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Coronavirus disease (COVID-19) is an infectious disease caused by the SARS-CoV-2 virus.

Most people infected with the virus will experience mild to moderate respiratory illness and recover without requiring special treatment. However, some will become seriously ill and require medical attention. Older adults and those with underlying medical conditions are more likely to develop serious illness.


Find COVID‑19 information and resources for individuals, employees, business owners and employers. Book a vaccine and stay up-to-date with public health advice.

If you are sick, stay home to prevent transmission to others, except to seek testing or medical care if required.

You should stay home until all of the following apply to you:

  • your symptoms have been improving for at least 24 hours (or 48 hours if you had nausea, vomiting and/or diarrhea)
  • you do not have a fever
  • you do not develop any additional symptoms

When your symptoms are improving and you are no longer isolating at home, doing the following can provide extra protection against the spread of COVID-19 and other respiratory viruses circulating in the community. More information.

Just like other respiratory viruses, COVID-19 can spread in several ways including, from person-to-person when an infected person coughs or sneezes, or through contact with contaminated surfaces. That's why using several layers of protection is the most effective way to help reduce your risk of getting and spreading viruses.

It's important to:

  • stay up to date on vaccinations
  • stay home when sick
  • clean your hands often with soap and water or use hand rub containing at least 60% alcohol, and avoid touching your face with unclean hands
  • cover your coughs and sneezes with a tissue or the bend of your arm
  • clean and disinfect high-touch surfaces and objects frequently
  • pay attention to public health alerts and advice in your community

By reducing the spread of these viruses, we help protect ourselves and others, including people who are at risk of more serious complications from infection, while also decreasing pressure on the healthcare system.

Symptoms of COVID-19 can vary from person to person, in different age groups and depending on the COVID-19 variant. You may start experiencing symptoms anywhere from 1 to 14 days after exposure. Typically, symptoms appear between 3 and 7 days after exposure. Some of the more commonly reported symptoms include:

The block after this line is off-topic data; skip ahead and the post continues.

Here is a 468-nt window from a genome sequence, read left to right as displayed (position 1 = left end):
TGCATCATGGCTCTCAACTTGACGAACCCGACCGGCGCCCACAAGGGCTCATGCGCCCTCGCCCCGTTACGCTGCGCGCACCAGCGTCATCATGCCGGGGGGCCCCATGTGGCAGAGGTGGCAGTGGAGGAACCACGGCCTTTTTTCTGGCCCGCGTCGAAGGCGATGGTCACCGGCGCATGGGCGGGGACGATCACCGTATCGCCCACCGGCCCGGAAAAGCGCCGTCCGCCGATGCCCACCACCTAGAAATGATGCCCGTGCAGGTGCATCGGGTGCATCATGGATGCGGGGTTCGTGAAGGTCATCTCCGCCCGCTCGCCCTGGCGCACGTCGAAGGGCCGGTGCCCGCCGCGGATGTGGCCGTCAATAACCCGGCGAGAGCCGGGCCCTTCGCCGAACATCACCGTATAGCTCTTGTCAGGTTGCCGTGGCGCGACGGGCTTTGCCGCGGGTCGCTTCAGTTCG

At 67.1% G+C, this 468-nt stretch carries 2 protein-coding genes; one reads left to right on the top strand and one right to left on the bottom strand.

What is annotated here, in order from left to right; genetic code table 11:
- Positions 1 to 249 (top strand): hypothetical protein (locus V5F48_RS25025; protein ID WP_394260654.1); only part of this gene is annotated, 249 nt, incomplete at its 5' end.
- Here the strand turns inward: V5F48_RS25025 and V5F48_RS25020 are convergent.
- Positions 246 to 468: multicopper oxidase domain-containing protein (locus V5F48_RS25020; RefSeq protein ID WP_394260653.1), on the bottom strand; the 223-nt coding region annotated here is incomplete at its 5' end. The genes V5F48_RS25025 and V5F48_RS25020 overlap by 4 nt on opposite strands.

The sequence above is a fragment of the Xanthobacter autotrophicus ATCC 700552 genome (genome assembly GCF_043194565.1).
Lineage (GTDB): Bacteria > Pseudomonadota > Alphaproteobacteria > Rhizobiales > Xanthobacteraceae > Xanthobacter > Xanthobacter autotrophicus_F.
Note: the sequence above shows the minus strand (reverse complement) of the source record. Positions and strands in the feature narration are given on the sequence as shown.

• sore throat
  • runny nose
  • sneezing
  • new or worsening cough
  • shortness of breath or difficulty breathing
  • temperature equal to or more than 38°C
  • feeling feverish
  • chills
  • fatigue or weakness
  • muscle or body aches
  • new loss of smell or taste
  • headache
  • abdominal pain, diarrhea and vomiting
  • feeling very unwell

If you don’t feel well or if you have any symptoms, even if mild, assume you may have COVID-19. Immediately isolate at home and away from others until your symptoms have been improving for at least 24 hours (or 48 hours if you had nausea, vomiting and/or diarrhea).

COVID-19 testing locations can be found here: Testing Locations

Self-Assessment Tool

Health unit offices have a limited supply of rapid antigen tests available at the following locations

For more information about using a Rapid Antigen test, please visit the Rapid Testing for at home use page

Vaccination is one of the most effective ways to protect our families, communities and ourselves against COVID-19. Evidence indicates that the vaccines are very effective at preventing severe illness, hospitalization and death from COVID-19.

However, vaccines are not 100% effective and you may still become infected with or without symptoms.

Learn more about the available vaccines, eligibility and booking an appointment at COVID‑19 vaccines |

Health advice, services and information

To get health advice from a registered nurse or find health services or information, 24 hours a day, seven days a week:

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